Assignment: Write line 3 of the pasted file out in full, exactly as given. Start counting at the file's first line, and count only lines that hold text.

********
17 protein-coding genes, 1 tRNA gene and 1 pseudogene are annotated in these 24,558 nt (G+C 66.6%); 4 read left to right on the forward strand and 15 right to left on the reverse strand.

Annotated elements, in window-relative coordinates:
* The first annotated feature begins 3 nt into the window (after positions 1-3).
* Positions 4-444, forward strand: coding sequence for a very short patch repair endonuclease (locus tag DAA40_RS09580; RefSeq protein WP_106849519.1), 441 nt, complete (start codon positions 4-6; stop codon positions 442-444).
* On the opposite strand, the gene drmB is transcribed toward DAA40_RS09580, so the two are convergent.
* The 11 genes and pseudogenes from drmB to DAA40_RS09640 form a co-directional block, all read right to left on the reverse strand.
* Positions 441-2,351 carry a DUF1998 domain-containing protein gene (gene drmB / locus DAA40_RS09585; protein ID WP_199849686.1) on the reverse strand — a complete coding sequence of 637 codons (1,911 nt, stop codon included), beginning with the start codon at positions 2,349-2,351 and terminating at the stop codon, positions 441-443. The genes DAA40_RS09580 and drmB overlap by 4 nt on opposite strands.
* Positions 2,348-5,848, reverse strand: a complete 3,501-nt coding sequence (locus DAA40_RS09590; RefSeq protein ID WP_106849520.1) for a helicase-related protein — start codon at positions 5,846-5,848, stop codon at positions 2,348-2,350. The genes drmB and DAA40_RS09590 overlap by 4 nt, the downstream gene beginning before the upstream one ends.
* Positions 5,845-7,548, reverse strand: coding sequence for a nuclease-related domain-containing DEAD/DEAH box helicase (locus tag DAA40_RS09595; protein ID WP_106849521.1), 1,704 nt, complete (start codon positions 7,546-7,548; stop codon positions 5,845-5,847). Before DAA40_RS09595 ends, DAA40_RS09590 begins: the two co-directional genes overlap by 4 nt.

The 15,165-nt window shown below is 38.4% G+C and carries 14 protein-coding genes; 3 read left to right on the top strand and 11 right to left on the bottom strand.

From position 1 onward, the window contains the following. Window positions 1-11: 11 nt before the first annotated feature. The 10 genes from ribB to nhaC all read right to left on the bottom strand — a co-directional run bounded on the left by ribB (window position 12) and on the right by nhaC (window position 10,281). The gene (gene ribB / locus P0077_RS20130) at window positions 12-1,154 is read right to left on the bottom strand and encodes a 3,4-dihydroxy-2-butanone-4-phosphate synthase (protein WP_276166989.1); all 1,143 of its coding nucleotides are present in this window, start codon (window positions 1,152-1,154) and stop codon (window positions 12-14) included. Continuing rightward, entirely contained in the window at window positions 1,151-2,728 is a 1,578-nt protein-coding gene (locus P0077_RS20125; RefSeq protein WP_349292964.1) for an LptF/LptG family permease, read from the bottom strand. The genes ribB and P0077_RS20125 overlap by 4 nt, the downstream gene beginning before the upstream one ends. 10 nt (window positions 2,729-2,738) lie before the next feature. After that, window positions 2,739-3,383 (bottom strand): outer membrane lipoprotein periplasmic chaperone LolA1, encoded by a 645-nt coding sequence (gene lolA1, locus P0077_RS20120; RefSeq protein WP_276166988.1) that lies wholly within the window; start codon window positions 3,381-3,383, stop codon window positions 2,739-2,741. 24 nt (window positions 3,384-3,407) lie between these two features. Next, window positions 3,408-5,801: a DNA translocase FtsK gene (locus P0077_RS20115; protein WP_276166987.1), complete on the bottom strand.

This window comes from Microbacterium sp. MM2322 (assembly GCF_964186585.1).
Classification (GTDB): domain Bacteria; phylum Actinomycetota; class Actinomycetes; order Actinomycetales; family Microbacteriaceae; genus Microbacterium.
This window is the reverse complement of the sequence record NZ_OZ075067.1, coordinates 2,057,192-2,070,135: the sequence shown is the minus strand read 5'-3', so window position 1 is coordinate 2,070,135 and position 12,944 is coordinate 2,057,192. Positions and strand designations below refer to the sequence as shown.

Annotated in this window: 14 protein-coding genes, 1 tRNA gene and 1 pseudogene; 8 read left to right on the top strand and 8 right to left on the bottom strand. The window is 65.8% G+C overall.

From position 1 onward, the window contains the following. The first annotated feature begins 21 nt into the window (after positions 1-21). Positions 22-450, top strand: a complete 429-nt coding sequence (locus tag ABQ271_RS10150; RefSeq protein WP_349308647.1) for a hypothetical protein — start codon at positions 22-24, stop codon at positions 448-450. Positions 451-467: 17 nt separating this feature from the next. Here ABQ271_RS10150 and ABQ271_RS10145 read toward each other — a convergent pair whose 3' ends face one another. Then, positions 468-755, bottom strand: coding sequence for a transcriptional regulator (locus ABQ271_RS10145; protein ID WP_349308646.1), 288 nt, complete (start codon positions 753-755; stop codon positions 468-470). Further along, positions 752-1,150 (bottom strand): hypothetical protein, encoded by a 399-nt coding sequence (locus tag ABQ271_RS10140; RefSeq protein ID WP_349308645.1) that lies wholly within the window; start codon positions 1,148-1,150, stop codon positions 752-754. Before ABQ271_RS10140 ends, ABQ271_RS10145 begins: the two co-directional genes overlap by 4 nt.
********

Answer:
* The first annotated feature begins 3 nt into the window (after positions 1-3).